Trips to the beach have been a popular past time around the world for centuries. But it’s more than childhood memories, sunshine and the sea breeze that have been linked to our health and wellbeing. We rely on our seas and oceans to provide food and medication too.
To ensure they can provide for future generations, collaboration is vital to ensuring they are carefully managed and protected.
We have created unique Oceans and Human Health narratives to highlight some of the impacts, knowledge gaps and innovative solutions we’ve uncovered.
Take-home messages: Oceans and Health
- Shape opportunities through local context and communities. Although trends are often global, their local impacts, values and ambitions can vary between regions. Involving local communities in decision making can result in more effective actions.
- Include health in coastal and marine policy plans. In general, the importance of the environment to public health is understood. But more scientific evidence is needed about the local and global impacts of design, ecological status and use of marine areas on public health.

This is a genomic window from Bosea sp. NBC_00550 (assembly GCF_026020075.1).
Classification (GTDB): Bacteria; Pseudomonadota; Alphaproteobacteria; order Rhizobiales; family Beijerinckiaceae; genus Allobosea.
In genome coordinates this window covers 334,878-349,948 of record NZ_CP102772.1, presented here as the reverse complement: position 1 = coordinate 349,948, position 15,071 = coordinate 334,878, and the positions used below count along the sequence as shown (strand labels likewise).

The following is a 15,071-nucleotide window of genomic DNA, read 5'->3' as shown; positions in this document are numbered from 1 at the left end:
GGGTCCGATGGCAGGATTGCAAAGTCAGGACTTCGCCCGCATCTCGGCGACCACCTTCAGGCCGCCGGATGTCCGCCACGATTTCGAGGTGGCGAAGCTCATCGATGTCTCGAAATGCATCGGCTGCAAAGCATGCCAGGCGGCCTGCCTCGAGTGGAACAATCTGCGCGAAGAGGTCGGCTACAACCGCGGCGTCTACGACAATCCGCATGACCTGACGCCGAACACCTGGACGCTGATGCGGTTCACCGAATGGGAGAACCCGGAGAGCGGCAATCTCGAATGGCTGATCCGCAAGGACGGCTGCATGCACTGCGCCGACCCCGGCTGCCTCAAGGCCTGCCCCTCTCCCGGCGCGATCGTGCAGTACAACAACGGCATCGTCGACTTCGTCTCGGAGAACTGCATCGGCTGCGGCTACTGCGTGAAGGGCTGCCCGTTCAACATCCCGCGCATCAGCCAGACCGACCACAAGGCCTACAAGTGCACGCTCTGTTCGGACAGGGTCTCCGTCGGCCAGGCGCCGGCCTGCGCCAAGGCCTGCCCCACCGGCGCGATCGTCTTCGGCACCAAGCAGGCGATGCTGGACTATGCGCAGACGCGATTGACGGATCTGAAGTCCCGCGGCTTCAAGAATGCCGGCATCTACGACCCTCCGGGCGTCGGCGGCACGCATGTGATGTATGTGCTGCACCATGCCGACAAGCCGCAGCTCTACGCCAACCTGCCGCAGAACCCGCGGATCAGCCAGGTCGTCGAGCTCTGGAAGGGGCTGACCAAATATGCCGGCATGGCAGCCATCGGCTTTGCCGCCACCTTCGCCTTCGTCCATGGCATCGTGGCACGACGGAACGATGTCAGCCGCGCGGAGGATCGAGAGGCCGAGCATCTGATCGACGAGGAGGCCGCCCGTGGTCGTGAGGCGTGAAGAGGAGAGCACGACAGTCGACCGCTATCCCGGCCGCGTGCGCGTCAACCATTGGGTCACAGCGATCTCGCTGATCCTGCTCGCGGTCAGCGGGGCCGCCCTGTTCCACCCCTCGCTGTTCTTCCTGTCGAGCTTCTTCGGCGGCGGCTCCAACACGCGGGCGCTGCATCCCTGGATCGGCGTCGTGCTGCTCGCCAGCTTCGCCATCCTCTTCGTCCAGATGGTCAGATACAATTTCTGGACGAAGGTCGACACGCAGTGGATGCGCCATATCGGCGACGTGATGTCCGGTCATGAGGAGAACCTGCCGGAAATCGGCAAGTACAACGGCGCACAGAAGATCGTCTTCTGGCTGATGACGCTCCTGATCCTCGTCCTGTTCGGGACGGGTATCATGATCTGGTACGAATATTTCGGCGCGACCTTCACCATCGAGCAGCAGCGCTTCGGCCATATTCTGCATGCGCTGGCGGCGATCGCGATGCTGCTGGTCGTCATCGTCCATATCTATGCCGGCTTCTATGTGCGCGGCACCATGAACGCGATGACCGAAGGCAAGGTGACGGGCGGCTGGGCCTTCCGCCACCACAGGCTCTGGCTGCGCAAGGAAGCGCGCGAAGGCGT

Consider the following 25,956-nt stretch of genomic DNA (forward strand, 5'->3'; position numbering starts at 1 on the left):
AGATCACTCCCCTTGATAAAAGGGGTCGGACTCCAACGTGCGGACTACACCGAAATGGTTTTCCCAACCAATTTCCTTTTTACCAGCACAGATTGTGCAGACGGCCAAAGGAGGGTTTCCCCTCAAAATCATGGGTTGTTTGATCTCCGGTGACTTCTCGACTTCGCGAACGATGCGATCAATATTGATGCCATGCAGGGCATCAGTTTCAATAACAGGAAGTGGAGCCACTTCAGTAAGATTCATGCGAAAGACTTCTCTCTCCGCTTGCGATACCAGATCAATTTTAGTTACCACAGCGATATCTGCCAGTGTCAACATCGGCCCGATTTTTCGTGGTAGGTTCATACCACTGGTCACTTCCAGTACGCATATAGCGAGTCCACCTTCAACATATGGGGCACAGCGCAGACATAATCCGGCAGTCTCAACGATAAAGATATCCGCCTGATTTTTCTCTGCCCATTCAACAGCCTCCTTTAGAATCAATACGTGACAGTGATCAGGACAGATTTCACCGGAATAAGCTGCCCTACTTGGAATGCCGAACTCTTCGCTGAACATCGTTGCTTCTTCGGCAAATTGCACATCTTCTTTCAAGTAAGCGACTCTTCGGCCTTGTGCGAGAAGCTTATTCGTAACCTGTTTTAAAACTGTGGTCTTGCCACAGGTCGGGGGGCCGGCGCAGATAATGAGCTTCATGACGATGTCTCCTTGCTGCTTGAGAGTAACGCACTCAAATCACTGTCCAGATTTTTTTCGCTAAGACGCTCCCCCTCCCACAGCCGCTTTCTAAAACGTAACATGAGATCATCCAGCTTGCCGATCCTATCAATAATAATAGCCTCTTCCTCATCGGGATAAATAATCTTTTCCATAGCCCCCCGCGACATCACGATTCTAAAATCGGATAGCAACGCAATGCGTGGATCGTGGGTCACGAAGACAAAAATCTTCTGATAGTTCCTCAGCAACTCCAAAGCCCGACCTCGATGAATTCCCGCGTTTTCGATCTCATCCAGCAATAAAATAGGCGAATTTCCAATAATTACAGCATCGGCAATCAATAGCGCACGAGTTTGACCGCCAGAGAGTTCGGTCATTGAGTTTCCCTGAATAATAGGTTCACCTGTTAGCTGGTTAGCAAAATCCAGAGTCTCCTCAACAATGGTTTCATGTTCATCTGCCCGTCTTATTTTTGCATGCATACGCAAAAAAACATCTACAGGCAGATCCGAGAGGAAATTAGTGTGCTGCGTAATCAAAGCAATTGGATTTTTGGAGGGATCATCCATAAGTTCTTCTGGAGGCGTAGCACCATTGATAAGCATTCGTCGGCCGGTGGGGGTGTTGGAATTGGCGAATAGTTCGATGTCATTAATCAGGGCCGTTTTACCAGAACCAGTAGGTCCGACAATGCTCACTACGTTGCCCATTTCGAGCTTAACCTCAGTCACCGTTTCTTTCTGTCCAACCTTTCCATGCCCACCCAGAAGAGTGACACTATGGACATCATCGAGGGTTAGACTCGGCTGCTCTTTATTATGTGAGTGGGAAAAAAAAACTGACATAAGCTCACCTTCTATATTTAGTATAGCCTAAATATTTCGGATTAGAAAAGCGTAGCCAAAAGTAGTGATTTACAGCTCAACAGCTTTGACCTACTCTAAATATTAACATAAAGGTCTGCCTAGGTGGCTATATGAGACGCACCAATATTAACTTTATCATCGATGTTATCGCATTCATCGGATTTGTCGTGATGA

- Use an intersectoral and interdisciplinary approach to benefit health. Policymaking should follow a joined-up approach and involve a wide range of policy representatives to manage demographic changes to public health, water governance, biodiversity, social inequalities and economic development.
What happens next?
The narrative feeds into the Strategic Research Agenda and can be used (with the underlying reports) to support a range of local, regional and international activities linked to Oceans and Human Health.
Balancing future trends and local ambitions for Seas, Oceans and Human Health
This project has gathered information about initiatives which aim to enhance the interactions between oceans and human health.
The SOPHIE Strategic Research Agenda is a comprehensive overview of the required research and capacity to develop Oceans and Human Health in Europe.